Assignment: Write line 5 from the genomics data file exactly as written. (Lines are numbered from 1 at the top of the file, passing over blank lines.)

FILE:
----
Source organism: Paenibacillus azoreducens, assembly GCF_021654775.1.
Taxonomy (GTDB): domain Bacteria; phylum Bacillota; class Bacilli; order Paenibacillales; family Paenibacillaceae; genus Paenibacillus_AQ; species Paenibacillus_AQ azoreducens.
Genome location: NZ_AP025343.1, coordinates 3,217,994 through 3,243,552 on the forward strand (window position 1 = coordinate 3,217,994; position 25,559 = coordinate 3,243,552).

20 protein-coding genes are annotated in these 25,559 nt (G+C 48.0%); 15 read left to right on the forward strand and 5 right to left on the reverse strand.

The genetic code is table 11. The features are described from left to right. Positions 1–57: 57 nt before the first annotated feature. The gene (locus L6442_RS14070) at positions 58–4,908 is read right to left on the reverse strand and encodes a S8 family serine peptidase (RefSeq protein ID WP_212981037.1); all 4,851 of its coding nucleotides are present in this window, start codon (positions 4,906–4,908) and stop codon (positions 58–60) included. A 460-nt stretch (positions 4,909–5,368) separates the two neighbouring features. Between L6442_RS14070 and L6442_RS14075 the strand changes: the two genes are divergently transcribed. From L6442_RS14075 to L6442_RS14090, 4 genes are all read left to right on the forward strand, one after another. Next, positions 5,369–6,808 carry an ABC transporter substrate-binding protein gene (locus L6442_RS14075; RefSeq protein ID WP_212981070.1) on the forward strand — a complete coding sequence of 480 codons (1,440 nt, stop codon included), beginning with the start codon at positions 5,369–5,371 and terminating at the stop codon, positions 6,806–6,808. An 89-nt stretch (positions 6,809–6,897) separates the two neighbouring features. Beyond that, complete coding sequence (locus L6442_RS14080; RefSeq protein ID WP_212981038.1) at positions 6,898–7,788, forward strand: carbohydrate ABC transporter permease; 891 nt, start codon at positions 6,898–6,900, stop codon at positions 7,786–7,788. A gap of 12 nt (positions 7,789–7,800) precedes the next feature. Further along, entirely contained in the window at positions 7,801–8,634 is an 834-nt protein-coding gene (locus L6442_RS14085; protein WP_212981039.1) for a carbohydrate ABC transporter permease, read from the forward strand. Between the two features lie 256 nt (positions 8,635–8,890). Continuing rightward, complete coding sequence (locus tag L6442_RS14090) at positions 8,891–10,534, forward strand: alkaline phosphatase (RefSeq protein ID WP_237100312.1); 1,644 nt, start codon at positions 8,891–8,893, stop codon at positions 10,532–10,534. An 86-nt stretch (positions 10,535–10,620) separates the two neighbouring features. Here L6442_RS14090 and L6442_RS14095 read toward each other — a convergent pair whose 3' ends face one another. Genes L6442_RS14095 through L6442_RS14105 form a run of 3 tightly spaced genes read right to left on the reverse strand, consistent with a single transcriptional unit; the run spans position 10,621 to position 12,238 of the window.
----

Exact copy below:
The genetic code is table 11. The features are described from left to right. Positions 1–57: 57 nt before the first annotated feature. The gene (locus L6442_RS14070) at positions 58–4,908 is read right to left on the reverse strand and encodes a S8 family serine peptidase (RefSeq protein ID WP_212981037.1); all 4,851 of its coding nucleotides are present in this window, start codon (positions 4,906–4,908) and stop codon (positions 58–60) included. A 460-nt stretch (positions 4,909–5,368) separates the two neighbouring features. Between L6442_RS14070 and L6442_RS14075 the strand changes: the two genes are divergently transcribed. From L6442_RS14075 to L6442_RS14090, 4 genes are all read left to right on the forward strand, one after another. Next, positions 5,369–6,808 carry an ABC transporter substrate-binding protein gene (locus L6442_RS14075; RefSeq protein ID WP_212981070.1) on the forward strand — a complete coding sequence of 480 codons (1,440 nt, stop codon included), beginning with the start codon at positions 5,369–5,371 and terminating at the stop codon, positions 6,806–6,808. An 89-nt stretch (positions 6,809–6,897) separates the two neighbouring features. Beyond that, complete coding sequence (locus L6442_RS14080; RefSeq protein ID WP_212981038.1) at positions 6,898–7,788, forward strand: carbohydrate ABC transporter permease; 891 nt, start codon at positions 6,898–6,900, stop codon at positions 7,786–7,788. A gap of 12 nt (positions 7,789–7,800) precedes the next feature. Further along, entirely contained in the window at positions 7,801–8,634 is an 834-nt protein-coding gene (locus L6442_RS14085; protein WP_212981039.1) for a carbohydrate ABC transporter permease, read from the forward strand. Between the two features lie 256 nt (positions 8,635–8,890). Continuing rightward, complete coding sequence (locus tag L6442_RS14090) at positions 8,891–10,534, forward strand: alkaline phosphatase (RefSeq protein ID WP_237100312.1); 1,644 nt, start codon at positions 8,891–8,893, stop codon at positions 10,532–10,534. An 86-nt stretch (positions 10,535–10,620) separates the two neighbouring features. Here L6442_RS14090 and L6442_RS14095 read toward each other — a convergent pair whose 3' ends face one another. Genes L6442_RS14095 through L6442_RS14105 form a run of 3 tightly spaced genes read right to left on the reverse strand, consistent with a single transcriptional unit; the run spans position 10,621 to position 12,238 of the window.